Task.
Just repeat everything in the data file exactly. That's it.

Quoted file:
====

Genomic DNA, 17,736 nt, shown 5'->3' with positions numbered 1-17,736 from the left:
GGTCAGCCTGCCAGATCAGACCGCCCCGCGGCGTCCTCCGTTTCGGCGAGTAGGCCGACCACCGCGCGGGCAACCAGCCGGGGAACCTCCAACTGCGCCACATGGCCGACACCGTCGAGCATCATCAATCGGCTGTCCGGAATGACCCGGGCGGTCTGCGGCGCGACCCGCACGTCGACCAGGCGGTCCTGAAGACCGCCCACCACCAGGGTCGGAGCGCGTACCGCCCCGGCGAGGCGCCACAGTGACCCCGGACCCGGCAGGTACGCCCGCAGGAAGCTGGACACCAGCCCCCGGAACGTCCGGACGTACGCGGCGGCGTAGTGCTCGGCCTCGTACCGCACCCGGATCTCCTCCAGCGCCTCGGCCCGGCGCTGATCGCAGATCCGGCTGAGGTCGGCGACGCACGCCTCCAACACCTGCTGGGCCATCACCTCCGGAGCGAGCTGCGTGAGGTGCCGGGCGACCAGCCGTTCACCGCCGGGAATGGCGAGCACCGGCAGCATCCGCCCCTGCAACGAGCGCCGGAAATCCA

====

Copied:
Genomic DNA, 17,736 nt, shown 5'->3' with positions numbered 1-17,736 from the left:
GGTCAGCCTGCCAGATCAGACCGCCCCGCGGCGTCCTCCGTTTCGGCGAGTAGGCCGACCACCGCGCGGGCAACCAGCCGGGGAACCTCCAACTGCGCCACATGGCCGACACCGTCGAGCATCATCAATCGGCTGTCCGGAATGACCCGGGCGGTCTGCGGCGCGACCCGCACGTCGACCAGGCGGTCCTGAAGACCGCCCACCACCAGGGTCGGAGCGCGTACCGCCCCGGCGAGGCGCCACAGTGACCCCGGACCCGGCAGGTACGCCCGCAGGAAGCTGGACACCAGCCCCCGGAACGTCCGGACGTACGCGGCGGCGTAGTGCTCGGCCTCGTACCGCACCCGGATCTCCTCCAGCGCCTCGGCCCGGCGCTGATCGCAGATCCGGCTGAGGTCGGCGACGCACGCCTCCAACACCTGCTGGGCCATCACCTCCGGAGCGAGCTGCGTGAGGTGCCGGGCGACCAGCCGTTCACCGCCGGGAATGGCGAGCACCGGCAGCATCCGCCCCTGCAACGAGCGCCGGAAATCCA